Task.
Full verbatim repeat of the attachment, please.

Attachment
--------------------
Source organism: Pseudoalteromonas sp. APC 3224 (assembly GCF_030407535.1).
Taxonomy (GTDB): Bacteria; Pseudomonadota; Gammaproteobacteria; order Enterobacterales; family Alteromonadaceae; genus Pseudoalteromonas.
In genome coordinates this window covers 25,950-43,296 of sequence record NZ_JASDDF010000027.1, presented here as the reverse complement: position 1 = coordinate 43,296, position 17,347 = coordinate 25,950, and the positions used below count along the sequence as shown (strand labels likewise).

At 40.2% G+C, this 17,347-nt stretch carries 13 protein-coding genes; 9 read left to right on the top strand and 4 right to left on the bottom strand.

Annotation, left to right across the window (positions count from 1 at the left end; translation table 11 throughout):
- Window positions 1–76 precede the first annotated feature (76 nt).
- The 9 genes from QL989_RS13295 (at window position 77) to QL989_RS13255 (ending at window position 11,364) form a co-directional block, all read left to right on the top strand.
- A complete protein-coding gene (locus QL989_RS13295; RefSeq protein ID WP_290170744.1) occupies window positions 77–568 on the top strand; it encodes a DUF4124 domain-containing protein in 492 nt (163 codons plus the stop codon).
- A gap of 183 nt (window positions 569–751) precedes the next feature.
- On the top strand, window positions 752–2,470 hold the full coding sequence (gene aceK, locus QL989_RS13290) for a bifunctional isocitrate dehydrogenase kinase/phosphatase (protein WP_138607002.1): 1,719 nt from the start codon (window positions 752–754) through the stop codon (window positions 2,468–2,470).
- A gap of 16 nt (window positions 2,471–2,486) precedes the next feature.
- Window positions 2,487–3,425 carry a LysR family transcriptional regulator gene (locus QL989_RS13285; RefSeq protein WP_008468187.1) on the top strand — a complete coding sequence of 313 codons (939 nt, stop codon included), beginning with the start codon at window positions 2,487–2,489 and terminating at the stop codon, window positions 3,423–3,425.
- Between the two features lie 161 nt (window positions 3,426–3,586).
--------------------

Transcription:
Source organism: Pseudoalteromonas sp. APC 3224 (assembly GCF_030407535.1).
Taxonomy (GTDB): Bacteria; Pseudomonadota; Gammaproteobacteria; order Enterobacterales; family Alteromonadaceae; genus Pseudoalteromonas.
In genome coordinates this window covers 25,950-43,296 of sequence record NZ_JASDDF010000027.1, presented here as the reverse complement: position 1 = coordinate 43,296, position 17,347 = coordinate 25,950, and the positions used below count along the sequence as shown (strand labels likewise).

At 40.2% G+C, this 17,347-nt stretch carries 13 protein-coding genes; 9 read left to right on the top strand and 4 right to left on the bottom strand.

Annotation, left to right across the window (positions count from 1 at the left end; translation table 11 throughout):
- Window positions 1–76 precede the first annotated feature (76 nt).
- The 9 genes from QL989_RS13295 (at window position 77) to QL989_RS13255 (ending at window position 11,364) form a co-directional block, all read left to right on the top strand.
- A complete protein-coding gene (locus QL989_RS13295; RefSeq protein ID WP_290170744.1) occupies window positions 77–568 on the top strand; it encodes a DUF4124 domain-containing protein in 492 nt (163 codons plus the stop codon).
- A gap of 183 nt (window positions 569–751) precedes the next feature.
- On the top strand, window positions 752–2,470 hold the full coding sequence (gene aceK, locus QL989_RS13290) for a bifunctional isocitrate dehydrogenase kinase/phosphatase (protein WP_138607002.1): 1,719 nt from the start codon (window positions 752–754) through the stop codon (window positions 2,468–2,470).
- A gap of 16 nt (window positions 2,471–2,486) precedes the next feature.
- Window positions 2,487–3,425 carry a LysR family transcriptional regulator gene (locus QL989_RS13285; RefSeq protein WP_008468187.1) on the top strand — a complete coding sequence of 313 codons (939 nt, stop codon included), beginning with the start codon at window positions 2,487–2,489 and terminating at the stop codon, window positions 3,423–3,425.
- Between the two features lie 161 nt (window positions 3,426–3,586).